The noble Lord will be aware that the backstop is an insurance policy. We, the EU and the Irish Government have been clear time and again that nobody wants to use the backstop. As I said, the Prime Minister wants further assurances for MPs in the House of Commons that it will not be used. As I have said, in the conclusions that were published on Friday the EU made it clear that it was its firm determination to work speedily on a future relationship so that the backstop will not need to be triggered, and that if the backstop was ever triggered it would apply only temporarily.
My Lords, having noted what the Prime Minister said in the Statement with regard to another referendum, the Leader will agree that there is a growing clamour in favour of having another referendum. As we move towards that—possibly—could we all stop talking about a second referendum? It is in fact a third referendum. The small group of people who clamoured over the years to have a second one, which they succeeded in getting in 2016, are now exactly the same people who are saying that a third one at this stage would be unconstitutional. Surely that is hypocrisy in the deepest possible way.
I can say to my noble friend that the focus of the Government is to get through the deal that has been negotiated—a deal that delivers for the UK and the EU and a deal that both sides say is the best deal possible.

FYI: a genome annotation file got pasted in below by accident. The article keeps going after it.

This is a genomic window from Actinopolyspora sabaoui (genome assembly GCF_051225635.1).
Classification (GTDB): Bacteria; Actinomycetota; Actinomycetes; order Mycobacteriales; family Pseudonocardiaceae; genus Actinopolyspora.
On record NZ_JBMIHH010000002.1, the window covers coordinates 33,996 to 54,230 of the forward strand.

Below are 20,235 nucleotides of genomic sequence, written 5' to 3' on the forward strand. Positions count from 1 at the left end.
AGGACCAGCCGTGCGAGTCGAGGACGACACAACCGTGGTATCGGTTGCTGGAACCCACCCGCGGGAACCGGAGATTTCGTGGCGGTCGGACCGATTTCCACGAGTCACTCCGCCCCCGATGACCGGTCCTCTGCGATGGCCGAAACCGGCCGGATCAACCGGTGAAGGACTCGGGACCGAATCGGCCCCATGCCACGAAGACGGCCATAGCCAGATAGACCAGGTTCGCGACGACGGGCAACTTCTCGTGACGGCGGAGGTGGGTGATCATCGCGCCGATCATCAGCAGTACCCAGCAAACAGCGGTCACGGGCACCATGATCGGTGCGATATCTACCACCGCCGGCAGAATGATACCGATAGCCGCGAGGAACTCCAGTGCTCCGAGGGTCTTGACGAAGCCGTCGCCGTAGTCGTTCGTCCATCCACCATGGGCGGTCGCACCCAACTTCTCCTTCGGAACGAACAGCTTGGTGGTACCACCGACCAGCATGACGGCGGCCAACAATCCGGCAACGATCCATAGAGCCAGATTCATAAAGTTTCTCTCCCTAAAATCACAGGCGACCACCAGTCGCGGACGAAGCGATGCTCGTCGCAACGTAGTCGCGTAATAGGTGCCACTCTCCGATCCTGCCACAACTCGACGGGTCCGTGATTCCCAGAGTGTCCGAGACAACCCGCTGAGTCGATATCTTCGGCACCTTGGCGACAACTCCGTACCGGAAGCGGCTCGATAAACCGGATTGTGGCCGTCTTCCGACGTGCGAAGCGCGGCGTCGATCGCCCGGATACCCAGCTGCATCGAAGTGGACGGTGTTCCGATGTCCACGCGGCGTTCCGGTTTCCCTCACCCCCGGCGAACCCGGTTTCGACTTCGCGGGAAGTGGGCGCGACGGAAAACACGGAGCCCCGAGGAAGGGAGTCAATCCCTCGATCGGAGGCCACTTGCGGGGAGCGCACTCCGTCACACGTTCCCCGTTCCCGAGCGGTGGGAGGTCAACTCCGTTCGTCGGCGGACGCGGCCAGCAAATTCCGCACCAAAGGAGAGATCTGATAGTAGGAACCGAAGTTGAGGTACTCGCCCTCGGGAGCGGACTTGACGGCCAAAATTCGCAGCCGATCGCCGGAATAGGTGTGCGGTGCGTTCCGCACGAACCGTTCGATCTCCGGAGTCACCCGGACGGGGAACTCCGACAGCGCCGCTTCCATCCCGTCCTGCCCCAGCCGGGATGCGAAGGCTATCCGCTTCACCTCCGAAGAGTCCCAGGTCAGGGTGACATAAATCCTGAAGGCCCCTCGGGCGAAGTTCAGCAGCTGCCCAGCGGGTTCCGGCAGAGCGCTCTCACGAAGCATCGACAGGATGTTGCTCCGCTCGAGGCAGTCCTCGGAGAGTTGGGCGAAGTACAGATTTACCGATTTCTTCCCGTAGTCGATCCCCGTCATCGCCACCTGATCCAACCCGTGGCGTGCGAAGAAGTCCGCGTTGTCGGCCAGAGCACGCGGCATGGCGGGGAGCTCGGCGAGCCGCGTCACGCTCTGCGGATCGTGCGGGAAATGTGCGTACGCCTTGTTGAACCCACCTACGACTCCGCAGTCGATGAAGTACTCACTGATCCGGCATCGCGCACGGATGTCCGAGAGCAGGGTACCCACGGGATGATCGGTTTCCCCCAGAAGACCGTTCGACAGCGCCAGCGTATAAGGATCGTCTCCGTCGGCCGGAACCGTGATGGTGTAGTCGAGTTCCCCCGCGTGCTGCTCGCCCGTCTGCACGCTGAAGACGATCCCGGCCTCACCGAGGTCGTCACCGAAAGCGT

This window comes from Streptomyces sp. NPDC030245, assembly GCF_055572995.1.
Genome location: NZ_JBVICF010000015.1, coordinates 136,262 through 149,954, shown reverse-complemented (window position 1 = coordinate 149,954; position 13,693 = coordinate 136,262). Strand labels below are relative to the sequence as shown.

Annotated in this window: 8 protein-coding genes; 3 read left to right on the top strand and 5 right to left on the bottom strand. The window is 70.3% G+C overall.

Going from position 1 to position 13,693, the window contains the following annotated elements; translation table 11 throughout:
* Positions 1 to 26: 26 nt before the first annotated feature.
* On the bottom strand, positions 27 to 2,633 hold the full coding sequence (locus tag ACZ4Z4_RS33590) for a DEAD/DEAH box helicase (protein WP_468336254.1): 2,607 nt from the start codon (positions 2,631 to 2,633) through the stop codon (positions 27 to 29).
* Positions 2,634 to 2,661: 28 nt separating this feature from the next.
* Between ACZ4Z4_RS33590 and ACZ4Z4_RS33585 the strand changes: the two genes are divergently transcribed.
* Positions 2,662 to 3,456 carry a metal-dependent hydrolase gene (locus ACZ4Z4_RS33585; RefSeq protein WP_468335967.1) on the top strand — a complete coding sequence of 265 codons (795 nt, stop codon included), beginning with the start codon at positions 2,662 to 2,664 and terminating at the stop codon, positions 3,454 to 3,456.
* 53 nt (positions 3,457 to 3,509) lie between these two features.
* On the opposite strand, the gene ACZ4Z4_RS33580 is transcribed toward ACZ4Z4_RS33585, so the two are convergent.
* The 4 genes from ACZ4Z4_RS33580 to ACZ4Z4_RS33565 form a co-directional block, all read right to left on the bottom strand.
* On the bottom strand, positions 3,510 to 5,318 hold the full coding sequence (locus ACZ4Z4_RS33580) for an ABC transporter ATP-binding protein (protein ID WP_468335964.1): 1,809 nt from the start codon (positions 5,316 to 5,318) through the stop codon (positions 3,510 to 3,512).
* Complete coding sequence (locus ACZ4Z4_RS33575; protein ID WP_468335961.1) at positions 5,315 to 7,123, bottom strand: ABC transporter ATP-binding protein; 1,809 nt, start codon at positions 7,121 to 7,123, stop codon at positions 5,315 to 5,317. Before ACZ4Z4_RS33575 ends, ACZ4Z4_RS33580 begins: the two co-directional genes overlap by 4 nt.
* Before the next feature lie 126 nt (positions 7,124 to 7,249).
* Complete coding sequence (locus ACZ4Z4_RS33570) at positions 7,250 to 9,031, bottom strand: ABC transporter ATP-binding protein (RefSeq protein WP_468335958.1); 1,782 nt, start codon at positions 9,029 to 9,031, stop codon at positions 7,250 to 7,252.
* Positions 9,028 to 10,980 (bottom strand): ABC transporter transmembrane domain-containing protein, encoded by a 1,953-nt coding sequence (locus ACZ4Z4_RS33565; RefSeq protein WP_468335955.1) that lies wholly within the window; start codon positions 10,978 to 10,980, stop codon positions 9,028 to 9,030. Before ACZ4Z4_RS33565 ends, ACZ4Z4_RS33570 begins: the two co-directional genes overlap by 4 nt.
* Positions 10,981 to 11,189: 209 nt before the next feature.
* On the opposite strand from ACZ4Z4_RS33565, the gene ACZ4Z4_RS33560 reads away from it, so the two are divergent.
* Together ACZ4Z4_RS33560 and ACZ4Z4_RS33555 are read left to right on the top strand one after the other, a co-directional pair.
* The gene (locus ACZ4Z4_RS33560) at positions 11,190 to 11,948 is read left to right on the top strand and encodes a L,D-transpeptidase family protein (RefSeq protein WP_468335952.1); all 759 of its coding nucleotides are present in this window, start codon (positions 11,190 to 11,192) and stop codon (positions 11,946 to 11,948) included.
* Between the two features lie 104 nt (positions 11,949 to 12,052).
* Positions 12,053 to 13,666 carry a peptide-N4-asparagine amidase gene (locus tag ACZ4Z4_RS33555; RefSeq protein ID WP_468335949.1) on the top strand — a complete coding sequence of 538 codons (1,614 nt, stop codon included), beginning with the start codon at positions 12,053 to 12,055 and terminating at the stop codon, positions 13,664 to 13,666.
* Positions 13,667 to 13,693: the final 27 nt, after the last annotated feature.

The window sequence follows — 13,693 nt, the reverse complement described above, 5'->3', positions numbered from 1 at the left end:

My Lords, when the noble Baroness the Leader meets her Cabinet colleagues tomorrow to discuss preparations for no deal, will she encourage them not to waste their energies on trying to conjure political rabbits out of the House of Commons hat, to dismiss the lurid propaganda about cliff edges and catastrophes, to apply themselves vigorously to preparing for an orderly transition to WTO rules and to embark at the earliest possible moment on negotiations for a free trade agreement with the EU?
As the noble Lord knows, and as I have said in response to earlier questions, we do not want no deal but it is only right that a prudent Government plan for one. He will also be aware of the extensive work that has already been under way to prepare for no deal over the past two years: the 106 technical notices, the various agreements that we have in place and the money that we have put into preparing for it. This is not a situation that we want to be in but we have to ensure for the British people that all contingencies are covered, and that is what we are doing.
My Lords, how much taxpayers’ money would be spent if we had a second referendum? A second referendum would be a complete disaster. As the Prime Minister said, it would damage the core of a democracy that we took 1,000 years to achieve, and this Parliament is part of it. If you do a second referendum, why not a third or a fourth? Actually, why not govern by referenda and get rid of Parliament altogether? It is madness.
I understand that the Electoral Commission has recently published figures showing that the referendum in 2016 cost around £150 million or £160 million. If that is incorrect then I will write to my noble friend, but I think those are the figures that were published. We are not considering a second referendum. We are working to ensure that this deal is passed by the House of Commons.